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YAHOO TO FCC: USE TITLE II AS 'LAST RESORT': In a meeting with FCC aides, Tekedra Mawakana, Yahoo's head of global public policy, urged the agency to ban paid prioritization, but said reclassifying broadband as a Title II common carrier should only be used as a "last resort." Some small tech companies have backed the Title II option, but most major firms (aside from Netflix and Mozilla) have stayed out of the debate.


GAO REPORT: USF REFORMS FALLING BEHIND: The FCC says their efforts to gain stakeholder input is the main reason that reforms for the Universal Service Fund won't be in place until the end of 2014, a year behind schedule.

COMCAST REP WAS ONLY DOING 'WHAT WE TRAINED HIM TO DO': "The agent on this call did a lot of what we trained him and paid him—and thousands of other Retention agents—to do," Comcast COO Dave Watson said in an internal blog post to employees. (Chris Morran, The Consumerist)

9/11 COMMISSION AUTHORS WARN OF CYBERATTACKS: Authors of the 9/11 Commission Report compare the threat of cyberattacks to the threat of terrorism before 9/11. (Adam Goldman, WaPo)

E.U. MAY REVISIT GOOGLE ANTITRUST SETTLEMENT: The European Commission will probably revise the unpopular settlement it reached with Google earlier this year to make it stricter. (Tom Fairless, WSJ)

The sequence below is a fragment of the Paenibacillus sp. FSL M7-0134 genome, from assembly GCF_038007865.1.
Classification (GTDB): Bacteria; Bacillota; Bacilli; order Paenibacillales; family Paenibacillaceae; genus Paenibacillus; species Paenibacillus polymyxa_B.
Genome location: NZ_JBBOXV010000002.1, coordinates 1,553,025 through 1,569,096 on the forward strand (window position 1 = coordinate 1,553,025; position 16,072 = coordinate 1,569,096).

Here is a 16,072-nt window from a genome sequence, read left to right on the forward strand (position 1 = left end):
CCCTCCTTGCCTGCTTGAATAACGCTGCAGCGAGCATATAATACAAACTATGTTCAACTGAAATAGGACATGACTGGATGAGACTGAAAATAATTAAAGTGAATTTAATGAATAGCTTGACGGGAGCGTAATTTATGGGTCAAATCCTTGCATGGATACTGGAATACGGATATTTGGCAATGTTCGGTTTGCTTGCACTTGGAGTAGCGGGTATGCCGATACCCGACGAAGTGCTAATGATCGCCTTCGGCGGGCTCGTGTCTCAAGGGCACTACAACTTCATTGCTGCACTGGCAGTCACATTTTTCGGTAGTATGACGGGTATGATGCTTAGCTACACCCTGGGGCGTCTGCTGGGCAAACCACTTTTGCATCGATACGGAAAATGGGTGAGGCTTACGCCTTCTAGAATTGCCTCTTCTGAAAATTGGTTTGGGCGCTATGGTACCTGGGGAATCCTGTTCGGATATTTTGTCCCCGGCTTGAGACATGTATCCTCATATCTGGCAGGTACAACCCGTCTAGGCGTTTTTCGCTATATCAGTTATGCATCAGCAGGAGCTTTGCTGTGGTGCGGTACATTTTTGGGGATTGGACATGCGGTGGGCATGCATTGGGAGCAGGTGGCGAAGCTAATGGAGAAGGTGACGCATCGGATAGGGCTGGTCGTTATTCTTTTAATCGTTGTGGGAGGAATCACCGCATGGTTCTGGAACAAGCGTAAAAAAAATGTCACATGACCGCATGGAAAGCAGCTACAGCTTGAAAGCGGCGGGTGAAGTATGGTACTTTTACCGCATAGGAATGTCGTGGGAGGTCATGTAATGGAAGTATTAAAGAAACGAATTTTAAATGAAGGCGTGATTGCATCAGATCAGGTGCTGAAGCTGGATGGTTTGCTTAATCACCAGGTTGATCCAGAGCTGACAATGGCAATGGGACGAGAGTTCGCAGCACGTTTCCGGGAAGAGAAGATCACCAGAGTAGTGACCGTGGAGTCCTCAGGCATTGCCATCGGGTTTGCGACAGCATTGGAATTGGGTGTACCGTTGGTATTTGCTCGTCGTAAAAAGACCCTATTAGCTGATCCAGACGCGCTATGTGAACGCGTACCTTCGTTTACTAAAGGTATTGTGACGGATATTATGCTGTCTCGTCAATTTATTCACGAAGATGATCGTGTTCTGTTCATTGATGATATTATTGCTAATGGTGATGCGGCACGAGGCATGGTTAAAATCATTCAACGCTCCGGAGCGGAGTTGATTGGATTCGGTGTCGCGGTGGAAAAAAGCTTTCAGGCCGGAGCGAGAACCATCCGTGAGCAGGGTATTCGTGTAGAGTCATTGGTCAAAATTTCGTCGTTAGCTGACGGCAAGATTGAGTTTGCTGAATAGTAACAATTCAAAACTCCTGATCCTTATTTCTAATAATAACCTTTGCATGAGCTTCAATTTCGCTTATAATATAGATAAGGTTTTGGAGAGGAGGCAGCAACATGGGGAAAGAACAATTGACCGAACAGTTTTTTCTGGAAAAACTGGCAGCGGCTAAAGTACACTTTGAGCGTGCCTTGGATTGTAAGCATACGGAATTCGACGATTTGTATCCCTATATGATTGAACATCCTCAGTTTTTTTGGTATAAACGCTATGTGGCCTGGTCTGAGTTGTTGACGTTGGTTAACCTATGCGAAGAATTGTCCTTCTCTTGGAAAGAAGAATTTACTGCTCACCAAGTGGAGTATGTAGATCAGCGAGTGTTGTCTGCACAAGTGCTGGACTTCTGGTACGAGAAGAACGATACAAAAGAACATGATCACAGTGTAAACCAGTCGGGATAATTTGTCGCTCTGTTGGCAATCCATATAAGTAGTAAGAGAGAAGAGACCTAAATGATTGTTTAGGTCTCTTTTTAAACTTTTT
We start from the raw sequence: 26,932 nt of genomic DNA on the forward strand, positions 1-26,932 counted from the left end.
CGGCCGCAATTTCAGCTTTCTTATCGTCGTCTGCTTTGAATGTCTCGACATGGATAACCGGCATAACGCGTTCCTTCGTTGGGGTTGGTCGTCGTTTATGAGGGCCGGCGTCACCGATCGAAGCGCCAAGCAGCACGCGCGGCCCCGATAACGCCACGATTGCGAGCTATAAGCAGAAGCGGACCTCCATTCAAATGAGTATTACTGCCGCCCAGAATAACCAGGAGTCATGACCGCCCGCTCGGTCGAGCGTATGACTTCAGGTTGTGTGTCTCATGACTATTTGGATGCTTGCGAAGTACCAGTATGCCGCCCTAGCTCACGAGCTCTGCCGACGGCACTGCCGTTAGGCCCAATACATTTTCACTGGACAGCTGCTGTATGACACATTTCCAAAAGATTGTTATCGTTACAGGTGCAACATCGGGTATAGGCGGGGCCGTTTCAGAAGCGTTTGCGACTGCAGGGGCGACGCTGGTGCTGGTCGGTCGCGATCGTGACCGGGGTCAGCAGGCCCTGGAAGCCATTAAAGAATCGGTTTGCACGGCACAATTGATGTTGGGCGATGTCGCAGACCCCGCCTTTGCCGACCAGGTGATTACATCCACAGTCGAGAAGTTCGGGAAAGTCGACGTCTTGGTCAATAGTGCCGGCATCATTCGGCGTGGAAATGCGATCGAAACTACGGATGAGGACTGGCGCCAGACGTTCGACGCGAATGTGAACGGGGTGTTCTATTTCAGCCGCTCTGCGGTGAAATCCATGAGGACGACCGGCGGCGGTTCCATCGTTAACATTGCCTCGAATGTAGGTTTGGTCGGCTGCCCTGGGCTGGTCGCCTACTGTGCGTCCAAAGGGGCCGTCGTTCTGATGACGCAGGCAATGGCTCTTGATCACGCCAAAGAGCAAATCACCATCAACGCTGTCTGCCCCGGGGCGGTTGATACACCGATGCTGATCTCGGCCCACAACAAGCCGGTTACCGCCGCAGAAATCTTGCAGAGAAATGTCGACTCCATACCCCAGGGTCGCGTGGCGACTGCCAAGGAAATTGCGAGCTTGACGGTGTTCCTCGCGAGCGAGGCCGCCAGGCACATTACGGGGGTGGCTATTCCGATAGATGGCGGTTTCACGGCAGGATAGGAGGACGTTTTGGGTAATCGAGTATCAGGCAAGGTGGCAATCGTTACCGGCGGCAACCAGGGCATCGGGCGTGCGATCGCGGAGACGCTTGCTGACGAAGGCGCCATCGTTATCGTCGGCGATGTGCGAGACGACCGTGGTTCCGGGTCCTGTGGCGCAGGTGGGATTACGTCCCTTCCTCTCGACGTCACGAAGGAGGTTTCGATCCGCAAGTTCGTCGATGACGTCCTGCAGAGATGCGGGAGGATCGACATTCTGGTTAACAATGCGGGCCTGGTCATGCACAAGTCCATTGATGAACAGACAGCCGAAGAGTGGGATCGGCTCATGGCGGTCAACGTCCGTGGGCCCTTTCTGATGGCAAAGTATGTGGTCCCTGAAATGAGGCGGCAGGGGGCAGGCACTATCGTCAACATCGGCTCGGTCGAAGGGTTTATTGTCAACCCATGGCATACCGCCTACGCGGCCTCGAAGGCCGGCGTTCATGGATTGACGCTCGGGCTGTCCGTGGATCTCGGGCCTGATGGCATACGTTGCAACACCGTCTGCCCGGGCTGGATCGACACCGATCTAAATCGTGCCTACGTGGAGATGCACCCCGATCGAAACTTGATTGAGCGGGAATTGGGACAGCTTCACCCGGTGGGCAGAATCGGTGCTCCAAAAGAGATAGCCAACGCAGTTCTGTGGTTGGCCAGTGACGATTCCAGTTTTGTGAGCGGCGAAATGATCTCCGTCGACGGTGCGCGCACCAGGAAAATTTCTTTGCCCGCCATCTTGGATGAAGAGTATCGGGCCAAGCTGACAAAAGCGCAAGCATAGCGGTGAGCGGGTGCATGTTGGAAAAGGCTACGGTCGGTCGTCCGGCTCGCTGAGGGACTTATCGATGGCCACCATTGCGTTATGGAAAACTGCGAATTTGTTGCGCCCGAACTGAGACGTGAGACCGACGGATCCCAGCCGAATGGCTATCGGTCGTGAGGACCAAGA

GOOGLE USER DATA LAWSUIT WILL PROCEED: A federal judge rejected Google's bid to dismiss a lawsuit accusing the tech giant of commingling users' data across products. (Jonathan Stempel, Reuters)

SENATORS INTRODUCE BILL TO REVIEW LOCAL TV NEEDS: Sens. Cory Booker and Deb Fischer introduced a bill that would require the FCC to study how designated market areas affect television programing for local communities.

TIME WARNER MOVES TO STOP MURDOCH BID: Time Warner's board changed one of its rules to prevent shareholders from calling special meetings in a move to make a Murdoch takeover more difficult. (Crayton Harrison/Edmund Lee, Bloomberg)

AMAZON'S SECRET FOR SUNDAY DELIVERY: Amazon's "sortation centers" let the retail giant control orders up until the last couple of miles of the delivery process. (Jay Greene, Seattle Times)


  • The House Financial and Contracting Oversight Subcommittee will hold a hearing on the National Technical Information Service and "Let Me Google That for You Act" at 2:30 p.m.
  • FCC Commissioner Jessica Rosenworcel and FTC Commissioner Julie Brill will participate in a panel discussion hosted by The Hill at 8:00 a.m.
  • The Information Technology and Innovation Foundation will host an event on the social impact of open data at noon.
  • The Privacy and Civil Liberties Oversight Board will meet at 1 p.m. to discuss its agenda and receive public feedback.
  • FTC Chairwoman Edith Ramirez will speak at a Center for Democracy and Technology event on digital life at 3:30 p.m.

National Journal's Tech Edge is a morning tip sheet with the news you need in technology policy, featuring a roundup of the best coverage and exclusive tips for the day ahead. Got this by forward? Sign up at

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Love it - first thing I read in the morning."

Amy, VP of Communications

I read the Tech Edge every morning."

Ashley, Senior Media Associate